Midsummer Is Upon Us!
In the Northern Hemisphere it is the longest day of sunlight and the shortest night of the year. It is a fire festival; a celebration of solar energy. “Solstice” means “sun-stopping”, and refers to the point that the suns appears to stop and reverses direction. At this time, the sun rises in the northeast and sets in the northwest, visible in the sky for longer than usual.
The date usually falls on the 21st or 22nd, and many choose to celebrate between the 21st-24th. June 24 also corresponds to the ancient Roman or pre-Christian European celebration of the solstice.
This year, the Summer Solstice falls on June 20th, and thanks to new technology, there are free online festivals and activities around the world, including Solstice at Stonehenge, broadcast live on Facebook, beginning at 8:30pm Toronto time. Search on FB for Summer Solstice at Stonehenge: Live!
Midsummer Lore and History
Though Midsummer is primarily a pagan holiday, June 24 is also the feast day of St. John the Baptist and is observed in Catholic, Orthodox, and Protestant churches throughout Europe (particularly in some Scandinavian and Baltic countries). It is also Quebec’s provincial holiday, Fête St-Jean-Baptiste.
The Sun is the male divine figure, equal and opposite to the Goddess Moon. He is traditionally depicted as the Horned God, and looks after fertility, the hunt, the gift of life, and the journey into death. He contains the masculine energy of the divine, and works in tandem with the feminine Moon to balance life and bring equilibrium. The Sun is at its most powerful at this time, and the weakening of his powerful energy is soon to begin, giving way instead to the energy of the moon.
In the pagan wheel of the year, Midsummer falls between Beltane and Lammas, and is opposite to Yule, and can be thought of as the bright, mirrored reflection of the Winter Solstice. The revelry and joy that is associated with Yule is equally associated with this time of year, but includes taking full advantage of the beautiful summer weather!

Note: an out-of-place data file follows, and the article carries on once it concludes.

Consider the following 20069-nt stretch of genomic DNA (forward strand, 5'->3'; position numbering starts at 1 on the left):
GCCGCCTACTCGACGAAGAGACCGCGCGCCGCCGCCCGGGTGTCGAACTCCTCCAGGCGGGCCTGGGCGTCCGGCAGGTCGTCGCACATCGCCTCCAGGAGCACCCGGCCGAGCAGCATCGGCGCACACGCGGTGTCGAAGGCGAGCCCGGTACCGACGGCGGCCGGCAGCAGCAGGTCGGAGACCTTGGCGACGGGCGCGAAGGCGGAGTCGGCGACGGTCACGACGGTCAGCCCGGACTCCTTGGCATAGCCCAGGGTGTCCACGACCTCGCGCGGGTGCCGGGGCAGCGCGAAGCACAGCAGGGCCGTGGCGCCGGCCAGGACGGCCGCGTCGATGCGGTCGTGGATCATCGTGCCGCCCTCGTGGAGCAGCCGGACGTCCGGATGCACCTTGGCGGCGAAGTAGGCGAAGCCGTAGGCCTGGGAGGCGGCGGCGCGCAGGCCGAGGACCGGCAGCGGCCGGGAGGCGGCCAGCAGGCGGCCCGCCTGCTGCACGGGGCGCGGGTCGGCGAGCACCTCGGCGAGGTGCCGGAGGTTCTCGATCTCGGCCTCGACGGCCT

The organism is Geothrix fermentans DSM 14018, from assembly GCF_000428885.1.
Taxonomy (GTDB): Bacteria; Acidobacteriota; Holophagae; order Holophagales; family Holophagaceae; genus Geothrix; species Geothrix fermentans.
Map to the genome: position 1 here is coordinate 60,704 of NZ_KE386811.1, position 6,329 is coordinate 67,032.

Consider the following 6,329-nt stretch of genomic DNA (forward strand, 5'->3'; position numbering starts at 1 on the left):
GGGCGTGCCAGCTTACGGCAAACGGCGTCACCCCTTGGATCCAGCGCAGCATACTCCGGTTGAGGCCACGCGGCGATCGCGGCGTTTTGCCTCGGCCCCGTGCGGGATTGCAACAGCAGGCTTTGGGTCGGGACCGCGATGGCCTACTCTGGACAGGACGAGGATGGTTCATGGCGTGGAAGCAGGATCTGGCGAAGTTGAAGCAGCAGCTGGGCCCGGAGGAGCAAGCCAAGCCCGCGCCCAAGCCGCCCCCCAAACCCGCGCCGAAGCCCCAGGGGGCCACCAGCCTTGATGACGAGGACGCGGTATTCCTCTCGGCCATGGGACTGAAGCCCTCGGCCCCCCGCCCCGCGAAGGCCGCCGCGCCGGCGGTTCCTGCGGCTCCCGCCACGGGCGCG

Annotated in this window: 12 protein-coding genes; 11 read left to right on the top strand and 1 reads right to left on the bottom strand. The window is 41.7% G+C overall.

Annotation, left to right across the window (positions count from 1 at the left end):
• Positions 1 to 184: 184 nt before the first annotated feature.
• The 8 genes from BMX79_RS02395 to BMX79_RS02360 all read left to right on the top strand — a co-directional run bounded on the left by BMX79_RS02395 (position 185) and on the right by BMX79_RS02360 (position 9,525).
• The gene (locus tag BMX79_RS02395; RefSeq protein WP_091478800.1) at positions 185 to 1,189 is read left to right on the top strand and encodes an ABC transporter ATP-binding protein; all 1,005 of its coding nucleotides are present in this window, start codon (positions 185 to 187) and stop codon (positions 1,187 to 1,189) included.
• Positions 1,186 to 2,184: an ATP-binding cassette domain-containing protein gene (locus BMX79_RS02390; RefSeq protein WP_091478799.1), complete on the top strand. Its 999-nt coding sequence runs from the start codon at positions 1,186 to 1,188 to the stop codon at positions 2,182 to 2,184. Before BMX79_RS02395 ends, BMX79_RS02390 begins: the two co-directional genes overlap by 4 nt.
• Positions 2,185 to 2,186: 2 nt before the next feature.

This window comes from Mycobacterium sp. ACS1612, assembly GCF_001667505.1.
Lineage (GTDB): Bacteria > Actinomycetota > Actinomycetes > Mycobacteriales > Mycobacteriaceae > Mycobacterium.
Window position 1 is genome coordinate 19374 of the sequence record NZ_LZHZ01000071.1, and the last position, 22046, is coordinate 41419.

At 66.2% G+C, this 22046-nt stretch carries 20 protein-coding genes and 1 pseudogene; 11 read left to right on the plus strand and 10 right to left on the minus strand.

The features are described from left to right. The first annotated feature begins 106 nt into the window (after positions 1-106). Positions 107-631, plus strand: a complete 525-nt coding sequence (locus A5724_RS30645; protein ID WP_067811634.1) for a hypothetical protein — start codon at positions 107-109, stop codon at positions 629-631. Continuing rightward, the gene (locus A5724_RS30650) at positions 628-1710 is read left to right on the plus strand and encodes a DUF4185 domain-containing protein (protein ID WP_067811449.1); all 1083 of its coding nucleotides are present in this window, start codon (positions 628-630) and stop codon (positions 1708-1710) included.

As one of the eight sabbats, Summer Solstice is a lesser holiday but carries with it the vibrant energy that was established at Beltane. Both celebrations are strongly associated with faerie energy and activity. The Shakespeare play A Midsummer’s Night Dream features a wide array of fae characters interacting with humans at this time of year.
The British neolithic monument Stonehenge is often associated with this sabbat. The ancient monument’s origins and original purpose remain shrouded in mystery, but the entrance to it is oriented towards the sunrise at Midsummer, and it has become the site of many seasonal Neo-Druidic celebrations since the 1980s.
The month of June is named after the Roman goddess Juno (Hera is her Greek counterpart). Because she is the patron goddess of marriage, June in general and particularly the time closest to the Solstice is a traditional time in Europe to be married. The fertility that is present in nature at this point in the year is also said to bestow fertility blessings upon newlywed couples hoping to conceive on their honeymoon.
Some specific deities associated with Midsummer, or who might be appropriate to invoke at Midsummer, include Apollo and Hestia (Greek); Horus (Egyptian); the Green Man (Syncretic); Lugh (Celtic); Minerva (Celtic-Roman hybrid goddess); and as previously mentioned, Juno (Roman). In ancient Italian Witchcraft, it is known as La Festa dell' Estate and marks the marriage of the God and Goddess, celebrating life and growth.
The Solstice also corresponds with Fathers Day! Father’s Day is Sunday June 21. Honour the masculine energy by treating the father figure in your life to a fire or picnic feast.
Here are some ideas for how to celebrate Midsummer, either on your own or with others:
Collect wild flowers and magical botanicals. Folklore around Midsummer’s Eve says that maidens should pick seven or sometimes nine wild flowers, each from a different field, and place the bouquet under their pillow to dream of their true love.
As a celebration of abundance and fertility, feasting with friends is appropriate. Have a BBQ, picnic, or al fresco dinner party. Serve foods that are locally grown, especially local fruits and vegetables.
Take time to be in nature and soak up some Vitamin D! If you’re so inclined, do yoga outdoors and greet the solar energy with a series of Sun Salutations.
Bon fires are traditionally part of Midsummer celebrations, to bring fire/solar energy into the evening hours, especially because this is shortest of the night.
Any magical workings around fertility, abundance, and prosperity are appropriate for this time of year.
Attract the Midsummer faeries by leaving out cakes, milk, and flowers on your altar. The fae are partuicularly attracted to roses, lavender, and seasonal summer plants. Make faery homes in your garden out of found material!
Most of all, remember to give thanks for the radiant sunshine on your face and the glory of being alive. In these trying times, it is a blessing to remember with gratitude our connection to Mother Earth, spirit and the cosmos.